But should the exception at FDC Act § 505A(c)(2) also apply to the period that is the April 15, 2019 NCE-1 Paragraph IV submission date? According to FDA, the answer is “No,” even though there was less than 9 months of term remaining in the NCE-1 period as of the date FDA granted pediatric exclusivity.
So what gives? Well, it turns out that FDA does not consider the NCE-1 date to be a “period” under the statute, but rather a “reference.”
Let’s turn back to the language of the statute. It says that if pediatric exclusivity is granted, then, for a drug product with 5-year NCE exclusivity, “the period referred to in subsection (c)(3)(E)(ii) of section 505, and in subsection (j)(5)(F)(ii) of such section, is deemed to be five years and six months rather than five years, and the references in subsections (c)(3)(E)(ii) and (j)(5)(F)(ii) of such section to four years, to forty-eight months, and to seven and one-half years are deemed to be four and one-half years, fifty-four months, and eight years, respectively. . . .” The exception provision says that FDA “shall not extend the period referred to in paragraph (1)(A) or (1)(B) if the determination made under subsection (d)(4) is made later than 9 months prior to the expiration of such period.”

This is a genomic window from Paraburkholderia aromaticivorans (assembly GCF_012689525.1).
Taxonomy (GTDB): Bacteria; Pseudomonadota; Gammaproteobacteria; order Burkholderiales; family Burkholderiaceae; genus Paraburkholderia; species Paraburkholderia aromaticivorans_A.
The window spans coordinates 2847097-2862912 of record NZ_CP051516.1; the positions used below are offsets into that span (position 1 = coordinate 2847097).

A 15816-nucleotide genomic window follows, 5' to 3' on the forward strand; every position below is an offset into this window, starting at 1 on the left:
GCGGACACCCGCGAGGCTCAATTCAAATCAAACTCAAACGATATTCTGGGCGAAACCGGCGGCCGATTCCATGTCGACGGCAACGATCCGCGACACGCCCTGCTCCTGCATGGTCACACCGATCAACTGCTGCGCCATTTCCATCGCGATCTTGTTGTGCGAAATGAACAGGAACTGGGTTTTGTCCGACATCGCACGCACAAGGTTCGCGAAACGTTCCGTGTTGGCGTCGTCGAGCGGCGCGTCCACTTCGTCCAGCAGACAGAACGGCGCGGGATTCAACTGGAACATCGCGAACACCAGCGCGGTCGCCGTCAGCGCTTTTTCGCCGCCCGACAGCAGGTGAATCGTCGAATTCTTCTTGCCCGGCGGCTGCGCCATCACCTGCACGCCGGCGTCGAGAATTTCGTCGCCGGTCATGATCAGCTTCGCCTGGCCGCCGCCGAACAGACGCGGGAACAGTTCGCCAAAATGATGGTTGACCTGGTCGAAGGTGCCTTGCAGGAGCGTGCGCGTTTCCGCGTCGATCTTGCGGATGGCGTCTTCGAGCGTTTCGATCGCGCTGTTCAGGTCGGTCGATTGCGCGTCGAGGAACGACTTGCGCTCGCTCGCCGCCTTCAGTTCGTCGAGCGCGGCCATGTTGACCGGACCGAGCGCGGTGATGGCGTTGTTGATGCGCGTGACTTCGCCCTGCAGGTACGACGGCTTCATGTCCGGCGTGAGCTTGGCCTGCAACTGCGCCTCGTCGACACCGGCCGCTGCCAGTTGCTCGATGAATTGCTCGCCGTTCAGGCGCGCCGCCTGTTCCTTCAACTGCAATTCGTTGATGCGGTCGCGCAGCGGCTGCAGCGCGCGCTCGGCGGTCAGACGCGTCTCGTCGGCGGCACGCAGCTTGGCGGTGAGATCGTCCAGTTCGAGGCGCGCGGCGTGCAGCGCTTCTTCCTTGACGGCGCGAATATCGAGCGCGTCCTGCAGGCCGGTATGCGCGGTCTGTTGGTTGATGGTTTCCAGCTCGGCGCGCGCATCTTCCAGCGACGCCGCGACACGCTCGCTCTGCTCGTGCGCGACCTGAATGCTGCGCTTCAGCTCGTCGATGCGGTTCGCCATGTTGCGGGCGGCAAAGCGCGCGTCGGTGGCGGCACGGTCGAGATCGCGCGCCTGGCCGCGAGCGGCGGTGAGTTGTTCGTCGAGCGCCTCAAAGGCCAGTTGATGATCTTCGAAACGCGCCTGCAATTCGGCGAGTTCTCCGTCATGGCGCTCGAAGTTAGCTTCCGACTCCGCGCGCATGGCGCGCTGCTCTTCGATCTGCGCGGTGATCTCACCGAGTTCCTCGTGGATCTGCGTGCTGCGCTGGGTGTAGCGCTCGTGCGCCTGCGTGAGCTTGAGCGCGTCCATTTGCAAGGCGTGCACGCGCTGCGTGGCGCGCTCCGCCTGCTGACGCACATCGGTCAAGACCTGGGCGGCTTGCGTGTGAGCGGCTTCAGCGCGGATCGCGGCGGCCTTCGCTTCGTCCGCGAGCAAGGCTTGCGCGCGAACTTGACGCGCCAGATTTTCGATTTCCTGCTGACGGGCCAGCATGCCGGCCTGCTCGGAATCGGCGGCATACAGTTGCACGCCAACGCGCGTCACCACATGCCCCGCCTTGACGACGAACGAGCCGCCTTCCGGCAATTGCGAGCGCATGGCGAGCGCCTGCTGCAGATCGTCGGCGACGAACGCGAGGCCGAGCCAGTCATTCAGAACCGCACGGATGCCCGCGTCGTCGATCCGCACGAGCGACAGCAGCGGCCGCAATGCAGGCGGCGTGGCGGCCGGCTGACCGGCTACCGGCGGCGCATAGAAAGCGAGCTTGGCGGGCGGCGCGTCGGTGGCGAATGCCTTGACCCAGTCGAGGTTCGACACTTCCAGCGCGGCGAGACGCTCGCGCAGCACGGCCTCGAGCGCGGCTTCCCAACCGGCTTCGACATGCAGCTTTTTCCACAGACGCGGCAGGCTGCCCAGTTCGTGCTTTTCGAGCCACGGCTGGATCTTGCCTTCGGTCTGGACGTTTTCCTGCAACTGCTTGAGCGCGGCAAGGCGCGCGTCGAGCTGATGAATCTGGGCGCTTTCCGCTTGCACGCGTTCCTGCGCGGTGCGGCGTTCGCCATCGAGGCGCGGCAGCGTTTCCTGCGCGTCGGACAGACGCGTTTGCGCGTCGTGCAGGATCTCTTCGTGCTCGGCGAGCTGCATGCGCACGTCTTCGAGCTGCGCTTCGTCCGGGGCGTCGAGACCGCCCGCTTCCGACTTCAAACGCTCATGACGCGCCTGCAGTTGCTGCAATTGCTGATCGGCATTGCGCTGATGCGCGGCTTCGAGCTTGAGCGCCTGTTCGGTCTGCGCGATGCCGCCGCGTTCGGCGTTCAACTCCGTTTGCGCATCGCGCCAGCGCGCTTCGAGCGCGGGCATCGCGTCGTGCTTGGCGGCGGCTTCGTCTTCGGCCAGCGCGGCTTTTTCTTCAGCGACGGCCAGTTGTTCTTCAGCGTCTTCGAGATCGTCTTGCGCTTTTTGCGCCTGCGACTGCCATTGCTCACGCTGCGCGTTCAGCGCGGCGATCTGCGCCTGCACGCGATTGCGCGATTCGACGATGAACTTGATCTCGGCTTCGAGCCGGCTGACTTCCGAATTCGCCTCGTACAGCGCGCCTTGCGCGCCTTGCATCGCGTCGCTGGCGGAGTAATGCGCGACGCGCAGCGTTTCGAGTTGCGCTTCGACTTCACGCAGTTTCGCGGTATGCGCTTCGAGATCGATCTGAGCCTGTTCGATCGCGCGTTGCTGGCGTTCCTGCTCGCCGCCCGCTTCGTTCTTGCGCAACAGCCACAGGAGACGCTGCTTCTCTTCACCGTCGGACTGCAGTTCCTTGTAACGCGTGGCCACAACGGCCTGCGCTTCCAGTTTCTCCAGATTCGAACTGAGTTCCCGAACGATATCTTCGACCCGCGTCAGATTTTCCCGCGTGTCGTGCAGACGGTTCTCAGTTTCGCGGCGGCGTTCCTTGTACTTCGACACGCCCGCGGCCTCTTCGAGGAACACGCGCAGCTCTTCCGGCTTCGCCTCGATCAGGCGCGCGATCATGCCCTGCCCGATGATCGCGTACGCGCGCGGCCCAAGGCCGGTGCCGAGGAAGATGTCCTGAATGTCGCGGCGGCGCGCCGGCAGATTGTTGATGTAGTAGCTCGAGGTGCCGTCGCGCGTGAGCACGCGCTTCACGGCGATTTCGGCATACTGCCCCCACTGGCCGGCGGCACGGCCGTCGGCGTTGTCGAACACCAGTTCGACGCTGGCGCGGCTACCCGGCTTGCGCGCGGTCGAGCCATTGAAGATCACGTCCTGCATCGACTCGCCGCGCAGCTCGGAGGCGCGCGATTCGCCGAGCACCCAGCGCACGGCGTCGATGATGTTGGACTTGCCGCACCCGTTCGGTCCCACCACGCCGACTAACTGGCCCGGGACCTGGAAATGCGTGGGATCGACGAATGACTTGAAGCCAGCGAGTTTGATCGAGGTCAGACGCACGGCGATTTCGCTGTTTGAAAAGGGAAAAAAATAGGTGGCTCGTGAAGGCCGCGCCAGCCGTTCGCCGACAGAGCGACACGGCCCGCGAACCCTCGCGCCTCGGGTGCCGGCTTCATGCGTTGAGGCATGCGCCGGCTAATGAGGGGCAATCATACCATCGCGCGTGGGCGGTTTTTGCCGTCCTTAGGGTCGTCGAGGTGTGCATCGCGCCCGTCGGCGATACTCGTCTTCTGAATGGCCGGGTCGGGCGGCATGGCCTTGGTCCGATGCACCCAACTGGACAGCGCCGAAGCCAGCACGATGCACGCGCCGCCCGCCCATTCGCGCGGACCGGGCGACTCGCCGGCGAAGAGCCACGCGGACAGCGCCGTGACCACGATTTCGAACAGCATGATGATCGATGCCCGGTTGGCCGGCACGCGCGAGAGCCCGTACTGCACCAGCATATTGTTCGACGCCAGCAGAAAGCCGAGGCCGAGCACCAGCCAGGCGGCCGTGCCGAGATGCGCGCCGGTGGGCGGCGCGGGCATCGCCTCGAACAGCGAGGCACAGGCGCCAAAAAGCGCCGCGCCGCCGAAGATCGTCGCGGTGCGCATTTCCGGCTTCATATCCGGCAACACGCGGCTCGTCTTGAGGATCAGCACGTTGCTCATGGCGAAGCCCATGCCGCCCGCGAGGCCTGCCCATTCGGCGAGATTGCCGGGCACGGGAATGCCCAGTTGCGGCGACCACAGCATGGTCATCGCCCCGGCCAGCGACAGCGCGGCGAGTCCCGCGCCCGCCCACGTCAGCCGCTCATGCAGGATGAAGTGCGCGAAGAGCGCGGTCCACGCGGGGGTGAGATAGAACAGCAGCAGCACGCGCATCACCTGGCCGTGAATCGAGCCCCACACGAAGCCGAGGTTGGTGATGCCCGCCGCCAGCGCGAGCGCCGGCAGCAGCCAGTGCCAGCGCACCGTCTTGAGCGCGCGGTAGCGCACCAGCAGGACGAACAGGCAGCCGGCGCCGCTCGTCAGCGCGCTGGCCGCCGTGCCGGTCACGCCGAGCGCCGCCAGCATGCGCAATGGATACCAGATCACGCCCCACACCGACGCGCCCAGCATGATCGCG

Thus, according to FDA, there are “periods” and “references” (or referenced periods?) under the statute that must be treated differently because the exception provision mentions only “the period.” Thus, according to FDA, if pediatric exclusivity is granted immediately before the NCE-1 date, which is more than 9 month before the expiration of NCE exclusivity, then pediatric exclusivity will apply to the NCE-1 date (by operation of it applying to the NCE expiration date), and prevent ANDA Paragraph IV submission for an additional six months. Any company that submits an ANDA beforehand will receive a rejection letter.